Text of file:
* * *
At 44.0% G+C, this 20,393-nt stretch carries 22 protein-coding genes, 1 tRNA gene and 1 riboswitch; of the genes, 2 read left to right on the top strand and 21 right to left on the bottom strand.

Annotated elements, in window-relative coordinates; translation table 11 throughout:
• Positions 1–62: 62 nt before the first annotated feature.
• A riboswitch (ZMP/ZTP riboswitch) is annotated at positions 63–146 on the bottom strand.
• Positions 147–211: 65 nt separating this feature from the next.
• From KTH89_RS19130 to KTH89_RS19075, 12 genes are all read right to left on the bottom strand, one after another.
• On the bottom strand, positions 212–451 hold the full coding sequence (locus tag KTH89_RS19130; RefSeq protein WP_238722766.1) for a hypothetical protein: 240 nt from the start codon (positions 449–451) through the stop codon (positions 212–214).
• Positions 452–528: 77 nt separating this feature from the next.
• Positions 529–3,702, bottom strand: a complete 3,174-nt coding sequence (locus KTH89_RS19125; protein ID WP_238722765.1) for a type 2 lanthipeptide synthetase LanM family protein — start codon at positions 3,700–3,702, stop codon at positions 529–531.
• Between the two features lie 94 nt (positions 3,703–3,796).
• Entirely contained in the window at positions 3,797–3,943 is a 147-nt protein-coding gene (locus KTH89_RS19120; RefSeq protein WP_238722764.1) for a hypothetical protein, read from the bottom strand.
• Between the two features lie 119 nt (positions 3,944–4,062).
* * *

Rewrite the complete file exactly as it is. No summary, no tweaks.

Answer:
At 44.0% G+C, this 20,393-nt stretch carries 22 protein-coding genes, 1 tRNA gene and 1 riboswitch; of the genes, 2 read left to right on the top strand and 21 right to left on the bottom strand.

Annotated elements, in window-relative coordinates; translation table 11 throughout:
• Positions 1–62: 62 nt before the first annotated feature.
• A riboswitch (ZMP/ZTP riboswitch) is annotated at positions 63–146 on the bottom strand.
• Positions 147–211: 65 nt separating this feature from the next.
• From KTH89_RS19130 to KTH89_RS19075, 12 genes are all read right to left on the bottom strand, one after another.
• On the bottom strand, positions 212–451 hold the full coding sequence (locus tag KTH89_RS19130; RefSeq protein WP_238722766.1) for a hypothetical protein: 240 nt from the start codon (positions 449–451) through the stop codon (positions 212–214).
• Positions 452–528: 77 nt separating this feature from the next.
• Positions 529–3,702, bottom strand: a complete 3,174-nt coding sequence (locus KTH89_RS19125; protein ID WP_238722765.1) for a type 2 lanthipeptide synthetase LanM family protein — start codon at positions 3,700–3,702, stop codon at positions 529–531.
• Between the two features lie 94 nt (positions 3,703–3,796).
• Entirely contained in the window at positions 3,797–3,943 is a 147-nt protein-coding gene (locus KTH89_RS19120; RefSeq protein WP_238722764.1) for a hypothetical protein, read from the bottom strand.
• Between the two features lie 119 nt (positions 3,944–4,062).